| VR THA GÉRT.MANNA KÀN IK RÉD HINNE STAPPA. IK NÀV NAVT FÜL MITH RA OMME GVNGEN. THA SÁ FÉR IK SJAN HÀ SEND HJA THÀT MAST BI TÁL ÀND SÉD BILÉWEN.  THÀT NE MÉI IK NAVT SEZA FON THA ÔTHERA.||The Geartmen I can readily pass by. I did not deal much with them, but as far as I have seen, they have retained our language and customs the most. I cannot say that of the others.|
|THÉR FONA KRÉKALÁNDA WÉI KVME SEND KWÁD THER TÁL ÀND VPPIRA SÉD NE MÉI MÀN ÉL NAVT BOGA. FÉLO HÀVATH BRUNA ÁGON ÀND HÉR. HJA SEND  NIDICH ÀND DRIST ÀND ANG THRVCH OVERBILÁWICHHÉD. HWÉRSA HJA SPRÉKA SÁ NOMATH HJA THA WORDA FÁR VPPA THÉR LERST KVMA MOSTA. ÀJEN ALD SEGATH HJA ÁD ÀJEN SALT SÁD. MÁ FORI MÀN.  SEL FORI SKIL. SODE FORI SKOLDE. TO FÜL VMB TO NOMANDE. ÁK FORATH HJA MÉST VRLÁNDISKE ÀND BIKIRTE NÔMA HWÉRAN MÀN NÉN SIN AN HEFTA NE MÉI.||The language of those from the Greeklands is vulgar and their customs are lamentable. Many have brown eyes and hair. They are envious and adrift, and anxious from superstition. When they speak, they put the words first that ought to come last. For ald [old] they say ád, for salt sád, má for man,(2) sel for skil [shall], sode for skolde [should].(3) Too much to mention. They also use foreign and abbreviated names that have no clear meaning.|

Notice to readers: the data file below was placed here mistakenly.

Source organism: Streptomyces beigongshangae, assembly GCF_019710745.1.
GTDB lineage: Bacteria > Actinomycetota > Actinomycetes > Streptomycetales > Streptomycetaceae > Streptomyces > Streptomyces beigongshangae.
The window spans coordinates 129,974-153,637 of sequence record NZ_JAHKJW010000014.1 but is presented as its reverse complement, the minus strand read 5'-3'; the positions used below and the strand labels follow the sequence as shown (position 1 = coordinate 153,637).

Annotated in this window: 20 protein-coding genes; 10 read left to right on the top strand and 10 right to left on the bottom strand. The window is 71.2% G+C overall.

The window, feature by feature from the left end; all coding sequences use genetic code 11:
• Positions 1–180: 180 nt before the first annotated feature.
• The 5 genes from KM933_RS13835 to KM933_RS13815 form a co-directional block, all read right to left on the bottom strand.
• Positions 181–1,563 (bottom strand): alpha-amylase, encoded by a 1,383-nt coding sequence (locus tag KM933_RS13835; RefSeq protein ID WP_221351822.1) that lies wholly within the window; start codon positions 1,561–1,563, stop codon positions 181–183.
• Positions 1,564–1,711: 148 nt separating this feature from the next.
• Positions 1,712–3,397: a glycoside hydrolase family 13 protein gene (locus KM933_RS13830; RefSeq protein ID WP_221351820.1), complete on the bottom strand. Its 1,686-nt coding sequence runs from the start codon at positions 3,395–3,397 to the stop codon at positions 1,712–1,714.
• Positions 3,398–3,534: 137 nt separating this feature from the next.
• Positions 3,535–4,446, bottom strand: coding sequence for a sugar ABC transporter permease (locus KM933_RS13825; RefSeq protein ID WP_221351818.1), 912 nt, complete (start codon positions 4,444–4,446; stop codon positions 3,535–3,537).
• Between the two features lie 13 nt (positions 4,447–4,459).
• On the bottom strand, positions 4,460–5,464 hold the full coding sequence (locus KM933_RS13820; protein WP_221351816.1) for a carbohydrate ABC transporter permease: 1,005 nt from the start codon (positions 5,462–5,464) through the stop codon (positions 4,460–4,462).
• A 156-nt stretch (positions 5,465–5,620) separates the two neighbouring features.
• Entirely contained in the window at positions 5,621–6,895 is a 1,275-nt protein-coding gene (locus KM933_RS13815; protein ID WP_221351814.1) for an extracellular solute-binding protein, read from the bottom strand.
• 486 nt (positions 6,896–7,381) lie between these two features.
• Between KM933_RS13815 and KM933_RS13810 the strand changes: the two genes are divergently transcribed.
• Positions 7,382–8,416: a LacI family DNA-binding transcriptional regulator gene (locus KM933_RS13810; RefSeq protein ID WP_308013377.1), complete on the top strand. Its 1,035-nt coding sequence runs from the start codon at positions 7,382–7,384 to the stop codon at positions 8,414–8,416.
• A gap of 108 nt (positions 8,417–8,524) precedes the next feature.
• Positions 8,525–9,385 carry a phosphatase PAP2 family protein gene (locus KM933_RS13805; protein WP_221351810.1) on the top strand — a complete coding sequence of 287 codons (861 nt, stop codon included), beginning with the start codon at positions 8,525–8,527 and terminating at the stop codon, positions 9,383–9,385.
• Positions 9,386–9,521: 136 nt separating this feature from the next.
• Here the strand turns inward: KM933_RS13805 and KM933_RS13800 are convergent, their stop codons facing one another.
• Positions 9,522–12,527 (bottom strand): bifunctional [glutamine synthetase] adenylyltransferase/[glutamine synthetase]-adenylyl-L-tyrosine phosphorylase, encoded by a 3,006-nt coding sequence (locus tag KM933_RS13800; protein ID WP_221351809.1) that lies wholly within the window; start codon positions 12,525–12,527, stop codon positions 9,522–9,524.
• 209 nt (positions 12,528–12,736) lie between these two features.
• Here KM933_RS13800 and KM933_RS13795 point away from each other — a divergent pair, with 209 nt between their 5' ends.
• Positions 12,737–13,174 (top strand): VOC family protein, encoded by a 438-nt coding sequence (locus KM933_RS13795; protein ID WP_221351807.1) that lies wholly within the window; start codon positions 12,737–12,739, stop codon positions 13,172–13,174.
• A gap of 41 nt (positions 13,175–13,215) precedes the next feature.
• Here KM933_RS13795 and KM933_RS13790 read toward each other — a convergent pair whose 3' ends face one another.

|THA JÔNJAR SPRÉKATH BÉTRE THACH  HJA SWÍGATH THI .H. ÀND HWÉRI NAVT NÉSA MOT WÀRTH ER ÛTEKÉTH. HWERSA IMMAN EN BYLD MÁKATH ÀFTER ÉNNEN VRSTURVEN ÀND THET LIKT SÁ LÁWATH HJA THÀT THENE GÁST THES VRSTURVENE  THÉR INNE FÁRATH. THÉRVR HÀVATH HJA ALLE BYLDA VRBURGEN. FON FRYA. FÀSTA. MÉDÉA. THJANJA. HELLÉNJA ÀND FÉLO ÔTHERA. HWERTH THÉR EN BERN EBERN SÁ KVMATH THA SIBBA ET SÉMNE ÀND  BIDDATH AN FRYA THÀT HJU HJARA FÁMKES MÉI KVMA LÉTA THAT BERN TO SÉENANDE. HÀVON HJA BÉDEN. SA||The Ionians speak better, but they drop the ‘H’ where one should be and include one where it should not. When someone makes an image of a dead person and it shows a good likeness, they believe that the spirit of the departed resides in it. They therefore hide all images of Frya, Festa, Medea, Thiania, Hellenia and many others. When a child is born, the family gathers and prays to Frya that she may send her maidens to bless the child. When they have prayed,|
(2) ‘ald’ — German: alt; Frisian: âld; Dutch: oud; ‘salt’ — Dutch: zout; German: Salz; Frisian: sâlt; ‘ma’ for man is common in Frisian family names, for example: Jensma, Ottema.
(3) ‘skil’ — German: soll; Frisian: sil; Dutch: zal; ‘skolde’ — German: sollte; Frisian: soe; Dutch: zou.
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